The Clinton Sex Scandal

The Clinton Sex Scandal

Notes from different corners of the world.
Feb. 4 1998 3:30 AM

The Clinton Sex Scandal

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       Richard Nixon had Rabbi Baruch Korff and Father John McLaughlin, the two clerical apologists who sallied forth to defend him during the darkest days of Watergate. Bill Clinton has Ann Lewis and Paul Begala. Among his many representatives and surrogates, these two stand out as Clinton's Stalinists--professional propagandists with no apparent qualm about lying on their boss's behalf.
       Lewis is more like Rabbi Korff, the brown-nosing outsider who was invited inside as rats abandoned the sinking Nixon ship. Like Korff, Lewis came to the president's attention by organizing "independent" demonstrations of support, raising money to publish open letters in praise of the first lady in the New York Times. Such displays of fealty led to Lewis' appointment as White House communications director. Like Korff (who said, "Richard Nixon will go down in history as the greatest president of the century"), Lewis has a cloying manner and a penchant for going way beyond what is necessary in her apologia. Like Korff, she seems well and truly brainwashed.
       Jan. 24, on Larry King Live, King asked her, "You have no doubts then in your president. ... Ann Lewis has no doubts that he is lying to you and to us?"
       "I have no doubts," Lewis responded. "I believe this president, my president. I have known him for years. I have seen him in some very difficult times. I have seen how hard he works. I have seen how much he cares. I believe in Bill Clinton."
       Two days later, Lewis was asked on Good Morning America if she could say for certain whether Clinton had a sexual relationship with Monica Lewinsky. "I can say with absolute assurance the president of the United States did not have a sexual relationship, because I have heard the president of the United States say so," she responded. "He has said it, he could not be more clear. He could not have been more direct."
       As Lewis acknowledged, however, she had not herself asked Clinton whether he knew Lewinsky, and would not ask him because, as she put it, "If there is one thing we do not have a shortage of in Washington right now, it is investigations." In other words, Lewis' qualification as a spokeswoman is that she unconditionally believes all Clinton's public statements.
       Begala is more like Father McLaughlin--a hair-splitting logician, able to spin out a scholastic rationalization for anything (and likely to cut his losses if it ever becomes clear that the game is truly up). Like Lewis, Begala says he accepts whatever the president says. "I believe him completely, and I know he's telling the truth," Begala said on This Week Without David Brinkley Jan. 25. Like Lewis, he acknowledges that he has not directly asked the president what his relationship with Lewinsky was. But his reasoning is far trickier. Where Lewis said it was simply not her role, Begala told Sam Donaldson, "I cannot, because of the odd world we live in, be a fact finder because I'm not his private attorney in this. And I will find myself, like many of my friends, with hundreds of thousands of dollars of legal bills, because we have here an independent counsel firing off subpoenas as if he's got an Uzi and running up huge legal bills on people just for having been in a meeting."
       Like McLaughlin's theological explanations of why the tapes didn't prove Nixon was immoral, Begala's excuse is too clever by half. He undermined his case on Larry King Live a couple of days later when he indicated that he had in fact talked to Clinton about the truth of the allegations in the course of discussions about whether it would be appropriate for Clinton to deny them publicly. "He made it clear to us. He wanted to go out and be very forceful and fervent and final that these charges are not true and the American people need to know that and any full and fair investigation will clear him at the end of the day," Begala said. By his own argument, then, Ken Starr is now free to subpoena him to tell what Clinton told him about Lewinsky.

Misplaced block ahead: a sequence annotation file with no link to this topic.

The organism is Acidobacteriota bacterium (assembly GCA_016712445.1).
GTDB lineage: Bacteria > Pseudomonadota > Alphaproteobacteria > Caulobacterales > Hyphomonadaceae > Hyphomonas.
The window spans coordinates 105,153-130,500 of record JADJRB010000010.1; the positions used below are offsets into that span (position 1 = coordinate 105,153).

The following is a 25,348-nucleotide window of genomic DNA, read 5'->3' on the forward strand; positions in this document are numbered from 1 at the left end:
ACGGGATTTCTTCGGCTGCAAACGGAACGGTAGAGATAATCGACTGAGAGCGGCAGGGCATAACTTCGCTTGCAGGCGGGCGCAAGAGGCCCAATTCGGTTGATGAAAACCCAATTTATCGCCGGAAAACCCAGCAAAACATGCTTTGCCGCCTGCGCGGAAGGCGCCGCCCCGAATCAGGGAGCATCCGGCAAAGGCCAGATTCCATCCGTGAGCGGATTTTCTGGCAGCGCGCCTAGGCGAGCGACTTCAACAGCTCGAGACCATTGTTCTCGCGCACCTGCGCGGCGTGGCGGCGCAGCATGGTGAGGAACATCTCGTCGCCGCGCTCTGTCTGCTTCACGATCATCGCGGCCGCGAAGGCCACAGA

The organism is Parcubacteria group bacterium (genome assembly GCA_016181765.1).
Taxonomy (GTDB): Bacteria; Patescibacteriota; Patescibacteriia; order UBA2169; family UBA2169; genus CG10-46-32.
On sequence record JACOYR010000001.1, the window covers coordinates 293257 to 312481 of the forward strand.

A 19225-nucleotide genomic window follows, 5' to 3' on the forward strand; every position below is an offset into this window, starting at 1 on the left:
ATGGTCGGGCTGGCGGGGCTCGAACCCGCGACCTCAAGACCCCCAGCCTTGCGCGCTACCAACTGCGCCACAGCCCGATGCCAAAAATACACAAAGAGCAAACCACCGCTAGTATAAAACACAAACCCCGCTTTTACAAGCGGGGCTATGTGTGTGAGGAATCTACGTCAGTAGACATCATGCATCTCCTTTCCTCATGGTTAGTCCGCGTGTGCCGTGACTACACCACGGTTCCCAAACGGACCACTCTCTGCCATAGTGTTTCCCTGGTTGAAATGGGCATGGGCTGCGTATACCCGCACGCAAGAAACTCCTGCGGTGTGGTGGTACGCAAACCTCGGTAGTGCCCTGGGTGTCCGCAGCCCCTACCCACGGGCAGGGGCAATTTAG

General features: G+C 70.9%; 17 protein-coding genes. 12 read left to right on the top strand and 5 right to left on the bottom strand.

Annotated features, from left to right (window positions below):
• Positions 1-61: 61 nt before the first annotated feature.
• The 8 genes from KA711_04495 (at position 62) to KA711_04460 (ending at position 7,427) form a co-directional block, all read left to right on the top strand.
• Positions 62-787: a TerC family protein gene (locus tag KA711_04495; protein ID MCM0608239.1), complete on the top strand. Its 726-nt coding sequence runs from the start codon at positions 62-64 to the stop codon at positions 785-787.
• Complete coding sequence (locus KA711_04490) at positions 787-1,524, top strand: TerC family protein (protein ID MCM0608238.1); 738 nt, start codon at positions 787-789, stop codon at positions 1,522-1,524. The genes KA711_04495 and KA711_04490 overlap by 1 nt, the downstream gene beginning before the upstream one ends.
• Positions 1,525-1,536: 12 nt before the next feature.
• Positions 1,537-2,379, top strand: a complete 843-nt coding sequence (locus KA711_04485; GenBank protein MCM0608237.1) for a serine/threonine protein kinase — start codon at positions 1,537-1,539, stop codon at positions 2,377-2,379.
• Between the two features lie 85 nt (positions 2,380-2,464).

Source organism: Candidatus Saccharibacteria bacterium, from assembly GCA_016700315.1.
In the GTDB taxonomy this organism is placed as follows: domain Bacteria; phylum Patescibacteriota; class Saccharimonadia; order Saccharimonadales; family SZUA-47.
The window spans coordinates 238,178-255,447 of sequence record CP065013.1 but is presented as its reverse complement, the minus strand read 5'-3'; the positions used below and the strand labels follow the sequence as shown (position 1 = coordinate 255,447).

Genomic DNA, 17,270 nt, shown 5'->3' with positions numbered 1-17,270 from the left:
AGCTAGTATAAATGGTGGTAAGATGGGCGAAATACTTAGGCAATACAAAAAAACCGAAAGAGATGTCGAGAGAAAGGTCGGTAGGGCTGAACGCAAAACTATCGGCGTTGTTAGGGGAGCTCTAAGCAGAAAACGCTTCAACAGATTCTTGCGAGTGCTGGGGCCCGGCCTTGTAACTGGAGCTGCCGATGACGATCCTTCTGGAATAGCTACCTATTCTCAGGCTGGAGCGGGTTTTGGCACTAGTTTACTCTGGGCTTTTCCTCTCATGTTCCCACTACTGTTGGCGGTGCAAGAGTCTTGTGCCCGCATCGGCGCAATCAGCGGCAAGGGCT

Most of the administration's other spokesmen are either unwilling or deeply reluctant to lie on the president's behalf. For instance, White House Press Secretary Mike McCurry, who bears the brunt of the press's daily aggression, has perfected a plethora of dodges. He dismisses awkward questions with a joke. He says he is out of the loop and must remain so, not because it would place him in legal jeopardy, but because it would heighten Clinton's legal jeopardy to talk to a spokesman not being covered by the attorney-client privilege. (Of course, if this is true there's no reason why a lawyer like Lanny Breuer or Mickey Kantor couldn't speak for Clinton on this topic.) McCurry distinguishes between what the president has said and what he, McCurry, thinks--which he says is irrelevant. These excuses don't all hold water, but McCurry is clearly doing what he can to remain loyal and at the same time avoid fibbing.
       Yet McCurry's charm only temporarily obscures the untenable position he is in: being forced to answer for someone without being able to ask that person questions himself. The truly principled thing to do in this situation would be to resign. Still, the chief fault remains Clinton's. It is the president who has left his defenders in an awful quandary by not telling them the truth. As Meg Greenfield wrote in her Washington Post column this week, "If his friends and clients owe him their loyalty, he owes them the straight story."
       "I never asked anyone to lie," Clinton said in his original statement about the scandal. Maybe not, but lying is what he is in effect asking his defenders to do right now. The amazing thing is, a few of them don't even seem to mind.

Jacob Weisberg is Slate's chief political correspondent.